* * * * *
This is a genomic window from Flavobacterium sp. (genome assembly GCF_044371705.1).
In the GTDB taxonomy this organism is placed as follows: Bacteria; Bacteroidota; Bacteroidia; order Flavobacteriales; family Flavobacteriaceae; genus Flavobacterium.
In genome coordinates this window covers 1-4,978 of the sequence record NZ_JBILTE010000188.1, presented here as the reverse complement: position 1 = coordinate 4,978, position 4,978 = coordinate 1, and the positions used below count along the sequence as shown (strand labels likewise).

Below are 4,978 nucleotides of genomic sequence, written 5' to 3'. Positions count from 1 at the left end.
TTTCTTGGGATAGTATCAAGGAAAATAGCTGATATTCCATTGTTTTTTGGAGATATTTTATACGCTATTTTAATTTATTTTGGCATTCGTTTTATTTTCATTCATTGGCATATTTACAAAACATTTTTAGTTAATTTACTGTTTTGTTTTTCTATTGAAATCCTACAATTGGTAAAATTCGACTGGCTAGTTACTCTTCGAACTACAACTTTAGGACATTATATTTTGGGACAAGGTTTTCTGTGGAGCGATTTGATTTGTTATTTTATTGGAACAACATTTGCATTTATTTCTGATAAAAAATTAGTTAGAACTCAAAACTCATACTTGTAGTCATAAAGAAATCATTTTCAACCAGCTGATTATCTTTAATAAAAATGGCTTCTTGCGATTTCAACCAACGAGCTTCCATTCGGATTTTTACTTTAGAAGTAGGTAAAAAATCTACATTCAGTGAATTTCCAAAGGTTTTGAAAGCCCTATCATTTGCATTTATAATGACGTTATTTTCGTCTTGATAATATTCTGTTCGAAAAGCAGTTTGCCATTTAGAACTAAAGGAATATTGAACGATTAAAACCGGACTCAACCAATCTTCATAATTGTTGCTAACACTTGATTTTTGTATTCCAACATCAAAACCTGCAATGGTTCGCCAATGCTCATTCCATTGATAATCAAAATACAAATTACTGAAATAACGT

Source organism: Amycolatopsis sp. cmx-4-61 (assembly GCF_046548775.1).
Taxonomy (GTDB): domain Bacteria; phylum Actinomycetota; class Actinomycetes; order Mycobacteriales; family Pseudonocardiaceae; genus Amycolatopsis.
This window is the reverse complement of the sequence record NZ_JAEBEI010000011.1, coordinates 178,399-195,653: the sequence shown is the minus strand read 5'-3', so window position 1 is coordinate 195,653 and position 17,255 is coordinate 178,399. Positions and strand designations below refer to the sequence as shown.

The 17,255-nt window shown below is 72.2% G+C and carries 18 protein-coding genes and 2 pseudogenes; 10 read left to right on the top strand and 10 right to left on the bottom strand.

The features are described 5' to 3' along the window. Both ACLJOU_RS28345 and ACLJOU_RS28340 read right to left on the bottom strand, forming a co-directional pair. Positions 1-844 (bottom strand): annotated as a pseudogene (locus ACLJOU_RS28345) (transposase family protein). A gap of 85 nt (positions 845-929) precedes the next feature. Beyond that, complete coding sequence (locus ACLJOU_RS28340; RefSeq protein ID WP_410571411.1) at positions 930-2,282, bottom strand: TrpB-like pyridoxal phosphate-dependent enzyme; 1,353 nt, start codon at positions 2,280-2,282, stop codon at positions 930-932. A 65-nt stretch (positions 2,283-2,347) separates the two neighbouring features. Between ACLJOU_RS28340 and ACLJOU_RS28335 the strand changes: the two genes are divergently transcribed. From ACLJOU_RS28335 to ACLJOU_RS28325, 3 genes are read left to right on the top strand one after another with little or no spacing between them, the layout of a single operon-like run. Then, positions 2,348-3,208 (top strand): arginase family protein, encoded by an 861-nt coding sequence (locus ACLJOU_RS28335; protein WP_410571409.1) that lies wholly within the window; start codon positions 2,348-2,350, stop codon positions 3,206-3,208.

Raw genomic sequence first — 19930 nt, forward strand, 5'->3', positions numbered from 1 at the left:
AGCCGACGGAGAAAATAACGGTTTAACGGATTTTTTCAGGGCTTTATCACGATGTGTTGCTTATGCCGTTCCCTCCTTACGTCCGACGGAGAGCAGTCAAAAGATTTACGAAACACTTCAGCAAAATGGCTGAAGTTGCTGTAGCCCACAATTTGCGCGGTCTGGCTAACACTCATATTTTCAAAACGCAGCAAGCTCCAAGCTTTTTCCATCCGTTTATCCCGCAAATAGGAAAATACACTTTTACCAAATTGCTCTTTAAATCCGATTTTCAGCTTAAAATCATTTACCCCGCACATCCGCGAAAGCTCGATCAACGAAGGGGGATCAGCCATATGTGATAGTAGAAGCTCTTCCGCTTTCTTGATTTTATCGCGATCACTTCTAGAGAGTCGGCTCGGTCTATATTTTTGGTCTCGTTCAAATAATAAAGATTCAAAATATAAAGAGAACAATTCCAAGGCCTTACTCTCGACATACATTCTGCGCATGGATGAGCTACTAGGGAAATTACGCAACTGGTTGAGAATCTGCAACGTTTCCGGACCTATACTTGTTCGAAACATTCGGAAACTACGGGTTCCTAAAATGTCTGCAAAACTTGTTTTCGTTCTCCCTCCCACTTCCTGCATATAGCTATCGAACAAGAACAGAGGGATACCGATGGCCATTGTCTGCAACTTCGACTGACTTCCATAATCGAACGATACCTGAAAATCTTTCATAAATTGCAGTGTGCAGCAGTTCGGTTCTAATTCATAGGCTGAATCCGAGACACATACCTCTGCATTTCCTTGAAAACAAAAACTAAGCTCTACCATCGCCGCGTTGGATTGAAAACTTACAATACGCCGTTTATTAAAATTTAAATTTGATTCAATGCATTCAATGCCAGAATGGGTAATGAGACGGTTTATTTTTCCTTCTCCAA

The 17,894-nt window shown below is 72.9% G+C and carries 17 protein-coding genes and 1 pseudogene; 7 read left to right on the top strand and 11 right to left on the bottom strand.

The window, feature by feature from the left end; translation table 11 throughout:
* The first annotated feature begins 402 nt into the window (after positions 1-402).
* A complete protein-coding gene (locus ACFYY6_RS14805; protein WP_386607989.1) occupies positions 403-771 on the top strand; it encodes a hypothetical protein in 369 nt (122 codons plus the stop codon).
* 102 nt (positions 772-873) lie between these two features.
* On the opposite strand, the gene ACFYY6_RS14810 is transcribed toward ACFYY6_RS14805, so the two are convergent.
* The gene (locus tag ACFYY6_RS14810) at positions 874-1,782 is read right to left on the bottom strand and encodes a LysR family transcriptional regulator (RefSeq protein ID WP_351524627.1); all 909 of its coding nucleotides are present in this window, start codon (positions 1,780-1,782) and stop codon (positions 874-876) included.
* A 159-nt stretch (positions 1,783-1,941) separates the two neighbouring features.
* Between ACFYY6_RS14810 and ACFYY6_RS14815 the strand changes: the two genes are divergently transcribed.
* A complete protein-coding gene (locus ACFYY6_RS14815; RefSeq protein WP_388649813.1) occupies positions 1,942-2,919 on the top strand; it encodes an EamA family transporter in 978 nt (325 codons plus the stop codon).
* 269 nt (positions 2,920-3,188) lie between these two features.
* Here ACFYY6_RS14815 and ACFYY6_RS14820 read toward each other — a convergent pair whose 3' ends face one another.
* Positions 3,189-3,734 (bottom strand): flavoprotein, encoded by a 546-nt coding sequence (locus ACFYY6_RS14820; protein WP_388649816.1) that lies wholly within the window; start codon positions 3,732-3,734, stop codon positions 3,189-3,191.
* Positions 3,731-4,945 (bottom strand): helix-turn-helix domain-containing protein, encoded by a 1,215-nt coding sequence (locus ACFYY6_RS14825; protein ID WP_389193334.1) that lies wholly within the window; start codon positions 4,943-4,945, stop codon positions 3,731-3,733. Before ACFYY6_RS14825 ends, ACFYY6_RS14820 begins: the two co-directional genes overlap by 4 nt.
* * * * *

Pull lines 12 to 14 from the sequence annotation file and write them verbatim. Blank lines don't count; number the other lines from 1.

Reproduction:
AGCCGACGGAGAAAATAACGGTTTAACGGATTTTTTCAGGGCTTTATCACGATGTGTTGCTTATGCCGTTCCCTCCTTACGTCCGACGGAGAGCAGTCAAAAGATTTACGAAACACTTCAGCAAAATGGCTGAAGTTGCTGTAGCCCACAATTTGCGCGGTCTGGCTAACACTCATATTTTCAAAACGCAGCAAGCTCCAAGCTTTTTCCATCCGTTTATCCCGCAAATAGGAAAATACACTTTTACCAAATTGCTCTTTAAATCCGATTTTCAGCTTAAAATCATTTACCCCGCACATCCGCGAAAGCTCGATCAACGAAGGGGGATCAGCCATATGTGATAGTAGAAGCTCTTCCGCTTTCTTGATTTTATCGCGATCACTTCTAGAGAGTCGGCTCGGTCTATATTTTTGGTCTCGTTCAAATAATAAAGATTCAAAATATAAAGAGAACAATTCCAAGGCCTTACTCTCGACATACATTCTGCGCATGGATGAGCTACTAGGGAAATTACGCAACTGGTTGAGAATCTGCAACGTTTCCGGACCTATACTTGTTCGAAACATTCGGAAACTACGGGTTCCTAAAATGTCTGCAAAACTTGTTTTCGTTCTCCCTCCCACTTCCTGCATATAGCTATCGAACAAGAACAGAGGGATACCGATGGCCATTGTCTGCAACTTCGACTGACTTCCATAATCGAACGATACCTGAAAATCTTTCATAAATTGCAGTGTGCAGCAGTTCGGTTCTAATTCATAGGCTGAATCCGAGACACATACCTCTGCATTTCCTTGAAAACAAAAACTAAGCTCTACCATCGCCGCGTTGGATTGAAAACTTACAATACGCCGTTTATTAAAATTTAAATTTGATTCAATGCATTCAATGCCAGAATGGGTAATGAGACGGTTTATTTTTCCTTCTCCAA

The 17,894-nt window shown below is 72.9% G+C and carries 17 protein-coding genes and 1 pseudogene; 7 read left to right on the top strand and 11 right to left on the bottom strand.

The window, feature by feature from the left end; translation table 11 throughout: